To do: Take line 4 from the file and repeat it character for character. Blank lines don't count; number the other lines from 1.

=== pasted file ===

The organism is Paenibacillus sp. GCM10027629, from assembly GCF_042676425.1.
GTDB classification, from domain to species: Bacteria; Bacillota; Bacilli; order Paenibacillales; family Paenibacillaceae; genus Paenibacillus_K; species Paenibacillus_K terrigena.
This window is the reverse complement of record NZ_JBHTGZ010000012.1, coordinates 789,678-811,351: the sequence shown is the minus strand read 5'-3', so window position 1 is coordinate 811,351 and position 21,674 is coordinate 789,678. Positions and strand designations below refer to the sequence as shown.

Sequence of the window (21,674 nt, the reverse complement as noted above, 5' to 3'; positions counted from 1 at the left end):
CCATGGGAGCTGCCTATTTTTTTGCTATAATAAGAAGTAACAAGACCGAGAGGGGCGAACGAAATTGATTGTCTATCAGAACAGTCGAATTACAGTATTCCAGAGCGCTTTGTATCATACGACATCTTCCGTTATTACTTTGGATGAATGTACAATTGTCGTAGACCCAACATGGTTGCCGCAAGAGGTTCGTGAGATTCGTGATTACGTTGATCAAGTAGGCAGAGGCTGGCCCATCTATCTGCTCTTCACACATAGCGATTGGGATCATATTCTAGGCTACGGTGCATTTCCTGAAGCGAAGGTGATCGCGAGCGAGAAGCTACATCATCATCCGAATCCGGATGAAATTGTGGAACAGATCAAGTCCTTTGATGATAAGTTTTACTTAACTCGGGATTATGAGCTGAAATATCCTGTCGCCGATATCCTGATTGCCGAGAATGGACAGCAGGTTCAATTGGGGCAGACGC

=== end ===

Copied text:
Sequence of the window (21,674 nt, the reverse complement as noted above, 5' to 3'; positions counted from 1 at the left end):